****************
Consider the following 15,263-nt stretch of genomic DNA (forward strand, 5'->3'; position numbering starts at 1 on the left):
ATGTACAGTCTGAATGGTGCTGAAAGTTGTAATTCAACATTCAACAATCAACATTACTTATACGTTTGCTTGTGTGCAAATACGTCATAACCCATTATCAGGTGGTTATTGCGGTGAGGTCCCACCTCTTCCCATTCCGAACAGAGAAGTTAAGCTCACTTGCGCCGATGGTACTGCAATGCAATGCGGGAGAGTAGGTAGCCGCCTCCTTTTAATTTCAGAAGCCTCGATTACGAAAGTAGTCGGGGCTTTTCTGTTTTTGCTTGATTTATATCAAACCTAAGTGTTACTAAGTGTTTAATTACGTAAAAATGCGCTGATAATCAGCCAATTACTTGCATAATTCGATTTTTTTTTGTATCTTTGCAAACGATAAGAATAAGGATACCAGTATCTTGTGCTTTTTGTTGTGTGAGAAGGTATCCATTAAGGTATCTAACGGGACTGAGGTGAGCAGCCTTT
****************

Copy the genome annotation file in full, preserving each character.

Consider the following 15,263-nt stretch of genomic DNA (forward strand, 5'->3'; position numbering starts at 1 on the left):
ATGTACAGTCTGAATGGTGCTGAAAGTTGTAATTCAACATTCAACAATCAACATTACTTATACGTTTGCTTGTGTGCAAATACGTCATAACCCATTATCAGGTGGTTATTGCGGTGAGGTCCCACCTCTTCCCATTCCGAACAGAGAAGTTAAGCTCACTTGCGCCGATGGTACTGCAATGCAATGCGGGAGAGTAGGTAGCCGCCTCCTTTTAATTTCAGAAGCCTCGATTACGAAAGTAGTCGGGGCTTTTCTGTTTTTGCTTGATTTATATCAAACCTAAGTGTTACTAAGTGTTTAATTACGTAAAAATGCGCTGATAATCAGCCAATTACTTGCATAATTCGATTTTTTTTTGTATCTTTGCAAACGATAAGAATAAGGATACCAGTATCTTGTGCTTTTTGTTGTGTGAGAAGGTATCCATTAAGGTATCTAACGGGACTGAGGTGAGCAGCCTTT